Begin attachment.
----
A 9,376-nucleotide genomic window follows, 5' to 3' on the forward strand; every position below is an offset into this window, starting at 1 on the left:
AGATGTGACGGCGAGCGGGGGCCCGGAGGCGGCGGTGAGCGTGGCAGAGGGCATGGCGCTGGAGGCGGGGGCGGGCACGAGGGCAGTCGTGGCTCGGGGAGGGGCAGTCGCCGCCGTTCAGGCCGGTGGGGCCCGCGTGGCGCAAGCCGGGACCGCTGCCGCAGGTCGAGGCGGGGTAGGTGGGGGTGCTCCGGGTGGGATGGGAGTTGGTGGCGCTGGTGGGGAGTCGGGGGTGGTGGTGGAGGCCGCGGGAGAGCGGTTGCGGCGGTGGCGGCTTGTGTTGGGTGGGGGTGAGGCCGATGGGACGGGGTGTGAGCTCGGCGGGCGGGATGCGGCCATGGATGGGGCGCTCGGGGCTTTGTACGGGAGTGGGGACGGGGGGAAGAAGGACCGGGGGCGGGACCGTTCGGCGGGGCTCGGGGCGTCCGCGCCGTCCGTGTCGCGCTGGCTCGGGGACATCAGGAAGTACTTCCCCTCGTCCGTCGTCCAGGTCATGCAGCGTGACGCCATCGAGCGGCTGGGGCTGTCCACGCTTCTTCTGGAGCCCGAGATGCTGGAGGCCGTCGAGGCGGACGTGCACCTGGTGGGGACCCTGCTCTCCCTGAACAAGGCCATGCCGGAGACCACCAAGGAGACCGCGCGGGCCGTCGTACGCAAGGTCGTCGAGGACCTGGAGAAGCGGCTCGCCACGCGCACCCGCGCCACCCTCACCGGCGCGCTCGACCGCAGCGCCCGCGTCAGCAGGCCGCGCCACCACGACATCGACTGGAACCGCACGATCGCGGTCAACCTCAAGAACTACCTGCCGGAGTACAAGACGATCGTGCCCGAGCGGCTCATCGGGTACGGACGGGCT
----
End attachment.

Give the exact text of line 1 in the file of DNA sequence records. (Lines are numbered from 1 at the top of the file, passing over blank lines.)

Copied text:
A 9,376-nucleotide genomic window follows, 5' to 3' on the forward strand; every position below is an offset into this window, starting at 1 on the left: